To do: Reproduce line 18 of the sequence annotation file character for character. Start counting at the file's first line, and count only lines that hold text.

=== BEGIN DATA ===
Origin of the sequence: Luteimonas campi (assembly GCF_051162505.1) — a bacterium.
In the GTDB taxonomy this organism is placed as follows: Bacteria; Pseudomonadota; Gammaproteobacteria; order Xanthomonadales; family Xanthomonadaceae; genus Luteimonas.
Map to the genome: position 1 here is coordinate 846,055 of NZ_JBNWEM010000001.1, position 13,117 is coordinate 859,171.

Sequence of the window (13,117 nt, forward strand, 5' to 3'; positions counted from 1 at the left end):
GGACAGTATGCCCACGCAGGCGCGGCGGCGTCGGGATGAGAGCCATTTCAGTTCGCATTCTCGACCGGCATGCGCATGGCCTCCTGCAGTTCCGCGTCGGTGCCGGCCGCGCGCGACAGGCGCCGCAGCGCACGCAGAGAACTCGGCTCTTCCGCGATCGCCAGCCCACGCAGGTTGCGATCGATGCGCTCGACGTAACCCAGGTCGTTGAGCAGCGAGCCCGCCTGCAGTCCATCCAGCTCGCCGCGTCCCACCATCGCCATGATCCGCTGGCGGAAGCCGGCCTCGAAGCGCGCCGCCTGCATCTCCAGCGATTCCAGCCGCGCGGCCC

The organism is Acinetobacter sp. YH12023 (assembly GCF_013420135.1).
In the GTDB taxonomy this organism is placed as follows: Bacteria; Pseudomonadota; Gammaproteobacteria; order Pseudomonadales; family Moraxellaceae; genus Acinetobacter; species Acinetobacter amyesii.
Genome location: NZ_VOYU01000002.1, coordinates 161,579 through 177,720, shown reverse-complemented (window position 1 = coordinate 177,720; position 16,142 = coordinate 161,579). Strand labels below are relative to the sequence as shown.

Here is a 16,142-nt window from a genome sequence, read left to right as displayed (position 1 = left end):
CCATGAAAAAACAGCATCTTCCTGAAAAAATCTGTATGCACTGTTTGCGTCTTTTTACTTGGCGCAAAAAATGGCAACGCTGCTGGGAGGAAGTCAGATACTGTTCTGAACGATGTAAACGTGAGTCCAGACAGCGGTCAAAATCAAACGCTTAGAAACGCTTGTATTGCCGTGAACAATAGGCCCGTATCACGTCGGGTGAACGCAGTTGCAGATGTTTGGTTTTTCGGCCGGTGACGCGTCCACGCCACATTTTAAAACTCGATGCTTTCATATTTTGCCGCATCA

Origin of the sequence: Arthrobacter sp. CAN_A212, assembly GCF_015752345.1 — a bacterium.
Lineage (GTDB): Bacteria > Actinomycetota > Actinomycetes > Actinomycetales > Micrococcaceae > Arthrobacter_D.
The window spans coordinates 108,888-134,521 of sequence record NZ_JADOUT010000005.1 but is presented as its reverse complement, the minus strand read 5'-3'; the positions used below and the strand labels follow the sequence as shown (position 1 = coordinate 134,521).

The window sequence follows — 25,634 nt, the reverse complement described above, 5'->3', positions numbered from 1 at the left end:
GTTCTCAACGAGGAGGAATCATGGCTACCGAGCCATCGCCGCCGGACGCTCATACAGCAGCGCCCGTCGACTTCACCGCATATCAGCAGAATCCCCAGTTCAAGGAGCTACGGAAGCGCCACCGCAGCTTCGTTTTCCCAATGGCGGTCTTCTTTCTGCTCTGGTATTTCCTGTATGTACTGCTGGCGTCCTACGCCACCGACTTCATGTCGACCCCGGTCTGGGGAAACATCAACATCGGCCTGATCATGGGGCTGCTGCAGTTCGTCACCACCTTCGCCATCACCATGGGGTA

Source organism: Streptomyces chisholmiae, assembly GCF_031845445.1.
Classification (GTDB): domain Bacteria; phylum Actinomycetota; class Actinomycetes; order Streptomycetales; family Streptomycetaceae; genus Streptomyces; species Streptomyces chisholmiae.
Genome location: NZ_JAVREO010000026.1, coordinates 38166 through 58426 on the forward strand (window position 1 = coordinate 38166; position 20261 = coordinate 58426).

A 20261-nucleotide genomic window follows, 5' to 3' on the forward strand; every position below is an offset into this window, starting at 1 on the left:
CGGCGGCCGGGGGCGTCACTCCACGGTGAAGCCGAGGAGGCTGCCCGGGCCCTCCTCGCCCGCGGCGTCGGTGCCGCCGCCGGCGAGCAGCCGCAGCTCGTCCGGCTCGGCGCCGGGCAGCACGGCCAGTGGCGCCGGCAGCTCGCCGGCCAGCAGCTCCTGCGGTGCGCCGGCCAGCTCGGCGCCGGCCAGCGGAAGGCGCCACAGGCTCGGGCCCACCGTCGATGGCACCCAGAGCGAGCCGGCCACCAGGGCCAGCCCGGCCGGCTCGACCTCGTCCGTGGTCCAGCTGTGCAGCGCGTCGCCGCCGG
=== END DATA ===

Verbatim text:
Genome location: NZ_JAVREO010000026.1, coordinates 38166 through 58426 on the forward strand (window position 1 = coordinate 38166; position 20261 = coordinate 58426).